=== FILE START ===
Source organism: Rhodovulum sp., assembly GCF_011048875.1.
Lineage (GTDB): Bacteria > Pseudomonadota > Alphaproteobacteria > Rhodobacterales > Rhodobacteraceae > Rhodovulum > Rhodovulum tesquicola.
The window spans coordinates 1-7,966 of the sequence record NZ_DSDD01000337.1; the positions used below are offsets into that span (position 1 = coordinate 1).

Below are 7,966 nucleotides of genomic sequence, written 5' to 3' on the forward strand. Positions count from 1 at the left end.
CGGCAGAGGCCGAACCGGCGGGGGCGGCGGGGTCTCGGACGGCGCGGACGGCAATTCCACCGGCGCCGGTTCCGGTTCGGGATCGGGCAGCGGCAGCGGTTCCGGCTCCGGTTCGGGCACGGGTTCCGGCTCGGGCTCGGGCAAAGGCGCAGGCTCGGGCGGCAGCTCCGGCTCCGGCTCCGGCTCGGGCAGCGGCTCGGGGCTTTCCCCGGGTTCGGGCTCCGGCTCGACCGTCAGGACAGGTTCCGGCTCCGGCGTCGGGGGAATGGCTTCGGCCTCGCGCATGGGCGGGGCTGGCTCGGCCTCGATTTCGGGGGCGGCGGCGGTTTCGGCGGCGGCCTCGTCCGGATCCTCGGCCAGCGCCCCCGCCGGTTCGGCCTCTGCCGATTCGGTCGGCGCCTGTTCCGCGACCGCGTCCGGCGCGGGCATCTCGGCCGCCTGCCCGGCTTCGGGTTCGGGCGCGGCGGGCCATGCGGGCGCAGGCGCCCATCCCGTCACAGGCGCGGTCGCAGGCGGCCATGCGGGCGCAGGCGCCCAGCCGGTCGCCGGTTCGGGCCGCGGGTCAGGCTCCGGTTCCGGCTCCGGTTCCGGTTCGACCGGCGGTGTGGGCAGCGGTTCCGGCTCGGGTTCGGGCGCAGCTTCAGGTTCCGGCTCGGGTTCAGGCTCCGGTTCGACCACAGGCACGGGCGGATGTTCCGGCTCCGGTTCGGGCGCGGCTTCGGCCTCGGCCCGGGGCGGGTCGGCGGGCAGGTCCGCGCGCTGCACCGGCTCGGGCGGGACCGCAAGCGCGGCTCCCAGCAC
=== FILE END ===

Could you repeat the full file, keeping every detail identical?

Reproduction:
Source organism: Rhodovulum sp., assembly GCF_011048875.1.
Lineage (GTDB): Bacteria > Pseudomonadota > Alphaproteobacteria > Rhodobacterales > Rhodobacteraceae > Rhodovulum > Rhodovulum tesquicola.
The window spans coordinates 1-7,966 of the sequence record NZ_DSDD01000337.1; the positions used below are offsets into that span (position 1 = coordinate 1).

Below are 7,966 nucleotides of genomic sequence, written 5' to 3' on the forward strand. Positions count from 1 at the left end.
CGGCAGAGGCCGAACCGGCGGGGGCGGCGGGGTCTCGGACGGCGCGGACGGCAATTCCACCGGCGCCGGTTCCGGTTCGGGATCGGGCAGCGGCAGCGGTTCCGGCTCCGGTTCGGGCACGGGTTCCGGCTCGGGCTCGGGCAAAGGCGCAGGCTCGGGCGGCAGCTCCGGCTCCGGCTCCGGCTCGGGCAGCGGCTCGGGGCTTTCCCCGGGTTCGGGCTCCGGCTCGACCGTCAGGACAGGTTCCGGCTCCGGCGTCGGGGGAATGGCTTCGGCCTCGCGCATGGGCGGGGCTGGCTCGGCCTCGATTTCGGGGGCGGCGGCGGTTTCGGCGGCGGCCTCGTCCGGATCCTCGGCCAGCGCCCCCGCCGGTTCGGCCTCTGCCGATTCGGTCGGCGCCTGTTCCGCGACCGCGTCCGGCGCGGGCATCTCGGCCGCCTGCCCGGCTTCGGGTTCGGGCGCGGCGGGCCATGCGGGCGCAGGCGCCCATCCCGTCACAGGCGCGGTCGCAGGCGGCCATGCGGGCGCAGGCGCCCAGCCGGTCGCCGGTTCGGGCCGCGGGTCAGGCTCCGGTTCCGGCTCCGGTTCCGGTTCGACCGGCGGTGTGGGCAGCGGTTCCGGCTCGGGTTCGGGCGCAGCTTCAGGTTCCGGCTCGGGTTCAGGCTCCGGTTCGACCACAGGCACGGGCGGATGTTCCGGCTCCGGTTCGGGCGCGGCTTCGGCCTCGGCCCGGGGCGGGTCGGCGGGCAGGTCCGCGCGCTGCACCGGCTCGGGCGGGACCGCAAGCGCGGCTCCCAGCAC